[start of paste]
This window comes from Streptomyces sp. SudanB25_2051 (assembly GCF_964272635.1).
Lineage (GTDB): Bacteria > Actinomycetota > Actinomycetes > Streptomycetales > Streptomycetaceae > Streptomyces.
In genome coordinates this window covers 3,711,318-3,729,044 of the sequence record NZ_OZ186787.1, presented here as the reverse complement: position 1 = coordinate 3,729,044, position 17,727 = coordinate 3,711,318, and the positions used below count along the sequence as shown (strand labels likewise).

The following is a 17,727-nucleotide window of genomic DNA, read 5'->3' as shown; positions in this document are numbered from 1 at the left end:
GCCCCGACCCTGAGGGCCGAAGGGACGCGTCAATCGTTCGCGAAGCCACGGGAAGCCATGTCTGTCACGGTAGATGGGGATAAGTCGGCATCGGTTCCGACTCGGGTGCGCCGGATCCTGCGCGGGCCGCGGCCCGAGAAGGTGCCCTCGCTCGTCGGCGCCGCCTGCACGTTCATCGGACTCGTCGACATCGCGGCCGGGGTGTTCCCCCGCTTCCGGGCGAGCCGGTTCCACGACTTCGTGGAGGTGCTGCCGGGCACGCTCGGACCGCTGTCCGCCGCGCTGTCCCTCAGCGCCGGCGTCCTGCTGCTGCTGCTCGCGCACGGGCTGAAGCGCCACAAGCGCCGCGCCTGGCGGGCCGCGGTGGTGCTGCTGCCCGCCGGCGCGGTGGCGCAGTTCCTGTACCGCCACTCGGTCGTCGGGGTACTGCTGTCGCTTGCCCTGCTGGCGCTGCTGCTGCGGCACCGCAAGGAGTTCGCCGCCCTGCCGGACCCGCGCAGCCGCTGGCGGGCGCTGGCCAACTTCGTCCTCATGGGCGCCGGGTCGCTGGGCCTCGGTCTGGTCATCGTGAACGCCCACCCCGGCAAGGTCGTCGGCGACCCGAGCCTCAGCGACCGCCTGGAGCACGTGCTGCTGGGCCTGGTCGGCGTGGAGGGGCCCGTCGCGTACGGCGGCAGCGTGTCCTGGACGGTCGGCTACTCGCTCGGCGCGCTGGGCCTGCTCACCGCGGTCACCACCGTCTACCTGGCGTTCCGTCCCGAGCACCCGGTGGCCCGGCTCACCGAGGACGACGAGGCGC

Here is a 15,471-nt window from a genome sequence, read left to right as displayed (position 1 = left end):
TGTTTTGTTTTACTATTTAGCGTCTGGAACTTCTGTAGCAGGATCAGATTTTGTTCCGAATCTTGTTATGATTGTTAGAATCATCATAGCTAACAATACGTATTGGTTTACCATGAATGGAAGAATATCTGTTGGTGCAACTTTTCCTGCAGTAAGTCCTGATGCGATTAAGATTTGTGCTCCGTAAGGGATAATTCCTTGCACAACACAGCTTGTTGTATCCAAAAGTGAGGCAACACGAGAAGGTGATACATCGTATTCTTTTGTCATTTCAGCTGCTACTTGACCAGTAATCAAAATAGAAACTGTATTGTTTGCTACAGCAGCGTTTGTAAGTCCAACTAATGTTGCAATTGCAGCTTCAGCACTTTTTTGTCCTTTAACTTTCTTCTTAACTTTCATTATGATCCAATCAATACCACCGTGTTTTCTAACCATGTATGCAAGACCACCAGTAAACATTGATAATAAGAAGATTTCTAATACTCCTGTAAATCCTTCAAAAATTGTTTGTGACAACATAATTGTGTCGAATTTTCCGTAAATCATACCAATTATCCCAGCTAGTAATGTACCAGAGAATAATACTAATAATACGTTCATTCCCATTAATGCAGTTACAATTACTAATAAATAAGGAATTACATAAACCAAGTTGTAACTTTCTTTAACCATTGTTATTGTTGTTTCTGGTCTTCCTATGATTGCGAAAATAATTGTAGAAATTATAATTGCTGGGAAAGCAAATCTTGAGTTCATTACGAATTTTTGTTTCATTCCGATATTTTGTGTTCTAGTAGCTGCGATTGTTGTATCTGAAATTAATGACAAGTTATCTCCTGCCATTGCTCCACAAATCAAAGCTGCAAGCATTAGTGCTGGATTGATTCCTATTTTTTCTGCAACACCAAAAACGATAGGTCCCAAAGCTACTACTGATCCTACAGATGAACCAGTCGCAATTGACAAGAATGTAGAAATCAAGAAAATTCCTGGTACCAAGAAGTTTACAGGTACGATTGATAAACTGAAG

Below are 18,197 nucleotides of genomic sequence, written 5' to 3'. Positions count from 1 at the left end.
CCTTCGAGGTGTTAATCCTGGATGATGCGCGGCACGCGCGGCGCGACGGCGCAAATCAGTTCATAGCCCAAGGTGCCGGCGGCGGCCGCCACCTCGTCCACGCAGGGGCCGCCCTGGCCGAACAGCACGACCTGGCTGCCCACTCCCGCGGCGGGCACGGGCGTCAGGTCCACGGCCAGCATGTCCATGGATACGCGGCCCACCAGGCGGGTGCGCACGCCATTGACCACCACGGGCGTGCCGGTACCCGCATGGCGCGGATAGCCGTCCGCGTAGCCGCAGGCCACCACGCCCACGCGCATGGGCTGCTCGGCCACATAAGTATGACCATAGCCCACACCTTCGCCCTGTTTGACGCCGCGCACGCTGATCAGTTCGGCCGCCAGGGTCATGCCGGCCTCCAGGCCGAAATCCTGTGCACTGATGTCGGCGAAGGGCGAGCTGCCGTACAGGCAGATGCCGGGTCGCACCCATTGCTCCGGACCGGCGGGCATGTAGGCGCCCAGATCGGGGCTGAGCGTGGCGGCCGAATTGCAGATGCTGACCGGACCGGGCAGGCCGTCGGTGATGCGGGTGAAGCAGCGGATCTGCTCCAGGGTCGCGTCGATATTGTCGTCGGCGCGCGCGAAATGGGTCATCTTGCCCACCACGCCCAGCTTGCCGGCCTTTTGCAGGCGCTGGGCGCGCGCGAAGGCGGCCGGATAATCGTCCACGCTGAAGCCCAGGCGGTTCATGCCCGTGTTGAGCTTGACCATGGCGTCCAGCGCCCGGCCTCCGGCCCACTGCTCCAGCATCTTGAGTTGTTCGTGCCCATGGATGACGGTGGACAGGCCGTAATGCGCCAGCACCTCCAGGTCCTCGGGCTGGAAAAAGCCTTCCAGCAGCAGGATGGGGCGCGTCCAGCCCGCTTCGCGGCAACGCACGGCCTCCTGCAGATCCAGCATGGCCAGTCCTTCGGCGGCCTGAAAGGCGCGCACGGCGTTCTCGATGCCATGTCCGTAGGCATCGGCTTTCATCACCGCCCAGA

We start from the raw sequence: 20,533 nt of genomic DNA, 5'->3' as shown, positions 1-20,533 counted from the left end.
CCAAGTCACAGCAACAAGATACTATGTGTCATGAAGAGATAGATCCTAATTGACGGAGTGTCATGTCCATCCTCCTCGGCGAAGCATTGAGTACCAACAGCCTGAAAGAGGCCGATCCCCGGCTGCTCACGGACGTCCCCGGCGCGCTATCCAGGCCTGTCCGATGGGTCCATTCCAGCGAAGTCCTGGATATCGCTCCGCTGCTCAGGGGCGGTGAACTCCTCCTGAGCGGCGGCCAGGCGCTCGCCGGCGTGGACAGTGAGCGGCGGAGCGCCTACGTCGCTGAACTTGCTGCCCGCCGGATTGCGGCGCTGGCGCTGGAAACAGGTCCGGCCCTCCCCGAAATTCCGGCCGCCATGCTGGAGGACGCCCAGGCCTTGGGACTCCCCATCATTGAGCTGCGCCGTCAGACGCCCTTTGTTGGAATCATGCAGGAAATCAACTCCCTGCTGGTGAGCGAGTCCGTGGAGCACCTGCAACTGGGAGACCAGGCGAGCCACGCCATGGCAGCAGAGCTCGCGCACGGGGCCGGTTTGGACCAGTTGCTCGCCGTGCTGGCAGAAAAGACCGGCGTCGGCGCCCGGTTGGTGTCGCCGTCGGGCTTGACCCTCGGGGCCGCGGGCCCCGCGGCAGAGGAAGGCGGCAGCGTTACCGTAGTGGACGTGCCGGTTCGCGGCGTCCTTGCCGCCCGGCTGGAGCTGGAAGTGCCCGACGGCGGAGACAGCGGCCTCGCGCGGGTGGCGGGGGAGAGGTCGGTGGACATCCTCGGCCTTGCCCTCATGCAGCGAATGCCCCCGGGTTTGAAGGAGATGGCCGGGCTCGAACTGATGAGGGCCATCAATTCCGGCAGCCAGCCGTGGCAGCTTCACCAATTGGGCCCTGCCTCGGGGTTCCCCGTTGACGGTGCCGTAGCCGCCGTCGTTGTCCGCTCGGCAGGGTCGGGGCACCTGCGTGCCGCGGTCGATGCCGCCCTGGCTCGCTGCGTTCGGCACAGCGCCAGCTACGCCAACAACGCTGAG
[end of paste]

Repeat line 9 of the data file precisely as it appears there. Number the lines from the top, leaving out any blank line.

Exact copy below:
CCTTCGAGGTGTTAATCCTGGATGATGCGCGGCACGCGCGGCGCGACGGCGCAAATCAGTTCATAGCCCAAGGTGCCGGCGGCGGCCGCCACCTCGTCCACGCAGGGGCCGCCCTGGCCGAACAGCACGACCTGGCTGCCCACTCCCGCGGCGGGCACGGGCGTCAGGTCCACGGCCAGCATGTCCATGGATACGCGGCCCACCAGGCGGGTGCGCACGCCATTGACCACCACGGGCGTGCCGGTACCCGCATGGCGCGGATAGCCGTCCGCGTAGCCGCAGGCCACCACGCCCACGCGCATGGGCTGCTCGGCCACATAAGTATGACCATAGCCCACACCTTCGCCCTGTTTGACGCCGCGCACGCTGATCAGTTCGGCCGCCAGGGTCATGCCGGCCTCCAGGCCGAAATCCTGTGCACTGATGTCGGCGAAGGGCGAGCTGCCGTACAGGCAGATGCCGGGTCGCACCCATTGCTCCGGACCGGCGGGCATGTAGGCGCCCAGATCGGGGCTGAGCGTGGCGGCCGAATTGCAGATGCTGACCGGACCGGGCAGGCCGTCGGTGATGCGGGTGAAGCAGCGGATCTGCTCCAGGGTCGCGTCGATATTGTCGTCGGCGCGCGCGAAATGGGTCATCTTGCCCACCACGCCCAGCTTGCCGGCCTTTTGCAGGCGCTGGGCGCGCGCGAAGGCGGCCGGATAATCGTCCACGCTGAAGCCCAGGCGGTTCATGCCCGTGTTGAGCTTGACCATGGCGTCCAGCGCCCGGCCTCCGGCCCACTGCTCCAGCATCTTGAGTTGTTCGTGCCCATGGATGACGGTGGACAGGCCGTAATGCGCCAGCACCTCCAGGTCCTCGGGCTGGAAAAAGCCTTCCAGCAGCAGGATGGGGCGCGTCCAGCCCGCTTCGCGGCAACGCACGGCCTCCTGCAGATCCAGCATGGCCAGTCCTTCGGCGGCCTGAAAGGCGCGCACGGCGTTCTCGATGCCATGTCCGTAGGCATCGGCTTTCATCACCGCCCAGA